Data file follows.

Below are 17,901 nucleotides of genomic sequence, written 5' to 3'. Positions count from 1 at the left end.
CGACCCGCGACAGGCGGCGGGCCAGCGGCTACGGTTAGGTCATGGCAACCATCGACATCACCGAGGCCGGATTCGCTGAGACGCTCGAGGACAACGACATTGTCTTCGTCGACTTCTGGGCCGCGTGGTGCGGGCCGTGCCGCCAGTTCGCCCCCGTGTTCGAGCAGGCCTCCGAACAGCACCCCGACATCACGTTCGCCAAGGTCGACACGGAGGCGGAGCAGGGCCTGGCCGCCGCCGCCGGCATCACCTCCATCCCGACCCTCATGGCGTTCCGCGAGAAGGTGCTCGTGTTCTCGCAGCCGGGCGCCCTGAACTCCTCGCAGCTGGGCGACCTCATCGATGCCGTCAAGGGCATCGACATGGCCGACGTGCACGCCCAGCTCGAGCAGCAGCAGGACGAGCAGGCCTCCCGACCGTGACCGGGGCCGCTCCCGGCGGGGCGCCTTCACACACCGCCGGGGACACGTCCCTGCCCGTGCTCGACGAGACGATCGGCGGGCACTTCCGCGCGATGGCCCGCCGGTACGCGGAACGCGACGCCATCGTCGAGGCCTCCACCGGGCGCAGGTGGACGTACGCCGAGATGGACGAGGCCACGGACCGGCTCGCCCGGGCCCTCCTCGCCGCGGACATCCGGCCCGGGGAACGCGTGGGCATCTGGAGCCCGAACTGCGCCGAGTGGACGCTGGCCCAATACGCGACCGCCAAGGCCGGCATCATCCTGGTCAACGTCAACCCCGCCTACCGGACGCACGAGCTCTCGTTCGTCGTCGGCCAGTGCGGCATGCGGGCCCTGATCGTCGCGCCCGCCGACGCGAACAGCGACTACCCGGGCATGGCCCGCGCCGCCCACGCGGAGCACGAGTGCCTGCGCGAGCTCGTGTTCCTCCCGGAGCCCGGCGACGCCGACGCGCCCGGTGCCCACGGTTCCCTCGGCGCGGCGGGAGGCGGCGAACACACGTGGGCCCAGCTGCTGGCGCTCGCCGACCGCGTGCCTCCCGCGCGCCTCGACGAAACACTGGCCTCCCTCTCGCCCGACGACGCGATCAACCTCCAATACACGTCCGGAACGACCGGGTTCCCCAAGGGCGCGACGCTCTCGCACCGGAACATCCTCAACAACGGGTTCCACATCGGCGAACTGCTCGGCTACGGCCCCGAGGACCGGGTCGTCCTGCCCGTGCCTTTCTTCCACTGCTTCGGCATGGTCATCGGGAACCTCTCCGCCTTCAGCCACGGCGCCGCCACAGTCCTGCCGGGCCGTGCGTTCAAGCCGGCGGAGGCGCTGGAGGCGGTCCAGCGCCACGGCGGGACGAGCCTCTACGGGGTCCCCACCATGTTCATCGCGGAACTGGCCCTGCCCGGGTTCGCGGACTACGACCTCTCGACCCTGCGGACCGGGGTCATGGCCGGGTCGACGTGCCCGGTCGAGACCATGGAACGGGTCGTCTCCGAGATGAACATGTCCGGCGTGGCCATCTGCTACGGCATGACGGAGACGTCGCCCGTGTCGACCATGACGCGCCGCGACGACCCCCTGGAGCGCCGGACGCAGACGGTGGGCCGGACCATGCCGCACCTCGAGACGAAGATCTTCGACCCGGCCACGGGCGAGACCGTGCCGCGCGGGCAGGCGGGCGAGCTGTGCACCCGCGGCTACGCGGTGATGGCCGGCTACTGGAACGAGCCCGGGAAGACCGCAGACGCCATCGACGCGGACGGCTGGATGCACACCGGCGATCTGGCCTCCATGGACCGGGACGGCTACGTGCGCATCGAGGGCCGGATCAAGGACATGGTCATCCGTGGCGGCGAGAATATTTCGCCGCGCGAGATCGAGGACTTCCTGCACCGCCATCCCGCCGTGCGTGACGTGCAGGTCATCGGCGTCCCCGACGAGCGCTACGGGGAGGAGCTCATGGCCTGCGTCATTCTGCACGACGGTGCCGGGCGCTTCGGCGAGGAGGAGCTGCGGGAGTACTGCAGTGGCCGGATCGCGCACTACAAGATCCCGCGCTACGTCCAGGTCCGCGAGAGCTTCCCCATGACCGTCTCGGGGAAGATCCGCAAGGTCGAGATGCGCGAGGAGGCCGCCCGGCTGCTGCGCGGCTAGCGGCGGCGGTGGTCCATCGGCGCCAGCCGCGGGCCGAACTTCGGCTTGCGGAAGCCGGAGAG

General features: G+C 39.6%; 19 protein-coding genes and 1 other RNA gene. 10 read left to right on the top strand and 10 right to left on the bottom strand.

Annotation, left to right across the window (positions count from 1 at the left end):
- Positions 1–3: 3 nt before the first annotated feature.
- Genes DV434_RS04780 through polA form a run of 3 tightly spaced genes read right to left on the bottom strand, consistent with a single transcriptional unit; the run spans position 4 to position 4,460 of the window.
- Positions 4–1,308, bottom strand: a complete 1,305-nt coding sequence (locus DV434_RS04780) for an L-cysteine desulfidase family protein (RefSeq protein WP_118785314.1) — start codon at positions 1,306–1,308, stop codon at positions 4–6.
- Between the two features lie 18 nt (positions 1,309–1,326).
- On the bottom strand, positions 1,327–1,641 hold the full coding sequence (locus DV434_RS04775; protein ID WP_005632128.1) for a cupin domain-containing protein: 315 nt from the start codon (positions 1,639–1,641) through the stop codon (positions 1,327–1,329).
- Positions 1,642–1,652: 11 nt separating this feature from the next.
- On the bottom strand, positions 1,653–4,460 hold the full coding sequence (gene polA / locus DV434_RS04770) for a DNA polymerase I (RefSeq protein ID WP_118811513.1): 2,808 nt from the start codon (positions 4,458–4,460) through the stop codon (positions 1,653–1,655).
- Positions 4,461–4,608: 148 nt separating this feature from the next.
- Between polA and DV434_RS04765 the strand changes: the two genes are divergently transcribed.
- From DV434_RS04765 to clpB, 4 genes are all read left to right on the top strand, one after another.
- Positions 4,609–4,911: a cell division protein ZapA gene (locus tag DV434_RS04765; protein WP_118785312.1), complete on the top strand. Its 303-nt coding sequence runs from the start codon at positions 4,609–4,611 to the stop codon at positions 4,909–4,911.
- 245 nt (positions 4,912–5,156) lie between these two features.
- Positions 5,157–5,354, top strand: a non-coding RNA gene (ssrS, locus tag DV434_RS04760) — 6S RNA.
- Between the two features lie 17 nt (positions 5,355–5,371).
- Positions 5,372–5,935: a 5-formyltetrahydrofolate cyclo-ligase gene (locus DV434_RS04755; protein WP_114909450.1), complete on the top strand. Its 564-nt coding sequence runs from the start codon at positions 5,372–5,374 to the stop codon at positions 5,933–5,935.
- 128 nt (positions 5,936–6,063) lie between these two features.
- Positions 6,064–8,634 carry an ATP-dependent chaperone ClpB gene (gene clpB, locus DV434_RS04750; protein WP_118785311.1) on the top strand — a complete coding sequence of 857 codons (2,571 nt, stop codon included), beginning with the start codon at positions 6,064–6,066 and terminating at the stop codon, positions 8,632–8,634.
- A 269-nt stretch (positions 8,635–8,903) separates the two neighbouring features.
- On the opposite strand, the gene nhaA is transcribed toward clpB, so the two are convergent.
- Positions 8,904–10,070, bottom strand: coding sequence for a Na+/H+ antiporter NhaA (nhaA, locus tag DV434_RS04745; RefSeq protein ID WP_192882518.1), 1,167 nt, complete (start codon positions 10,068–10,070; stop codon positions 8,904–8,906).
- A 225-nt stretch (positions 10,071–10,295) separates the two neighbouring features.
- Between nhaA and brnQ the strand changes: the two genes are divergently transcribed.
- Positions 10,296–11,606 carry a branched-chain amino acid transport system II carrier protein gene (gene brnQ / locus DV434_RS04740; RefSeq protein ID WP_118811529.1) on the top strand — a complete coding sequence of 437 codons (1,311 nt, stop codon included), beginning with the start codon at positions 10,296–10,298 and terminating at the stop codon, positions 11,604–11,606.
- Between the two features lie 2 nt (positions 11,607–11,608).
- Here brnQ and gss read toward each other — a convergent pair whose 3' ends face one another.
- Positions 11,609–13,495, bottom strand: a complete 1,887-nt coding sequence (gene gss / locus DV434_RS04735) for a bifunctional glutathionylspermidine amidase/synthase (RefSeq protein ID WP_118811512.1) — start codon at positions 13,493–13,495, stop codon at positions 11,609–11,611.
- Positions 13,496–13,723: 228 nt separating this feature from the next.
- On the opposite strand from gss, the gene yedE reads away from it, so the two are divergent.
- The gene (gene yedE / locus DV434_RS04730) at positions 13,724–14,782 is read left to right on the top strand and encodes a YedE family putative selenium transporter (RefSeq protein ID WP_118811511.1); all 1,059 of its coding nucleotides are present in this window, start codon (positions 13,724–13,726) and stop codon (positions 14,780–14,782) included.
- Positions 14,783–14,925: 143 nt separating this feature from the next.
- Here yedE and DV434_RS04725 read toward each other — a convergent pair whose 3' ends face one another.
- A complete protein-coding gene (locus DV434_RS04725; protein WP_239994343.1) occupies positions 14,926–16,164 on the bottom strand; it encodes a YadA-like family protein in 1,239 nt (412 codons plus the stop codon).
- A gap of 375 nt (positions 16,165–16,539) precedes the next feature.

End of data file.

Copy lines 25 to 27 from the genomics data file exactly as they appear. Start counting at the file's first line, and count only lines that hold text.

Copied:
- A 225-nt stretch (positions 10,071–10,295) separates the two neighbouring features.
- Between nhaA and brnQ the strand changes: the two genes are divergently transcribed.
- Positions 10,296–11,606 carry a branched-chain amino acid transport system II carrier protein gene (gene brnQ / locus DV434_RS04740; RefSeq protein ID WP_118811529.1) on the top strand — a complete coding sequence of 437 codons (1,311 nt, stop codon included), beginning with the start codon at positions 10,296–10,298 and terminating at the stop codon, positions 11,604–11,606.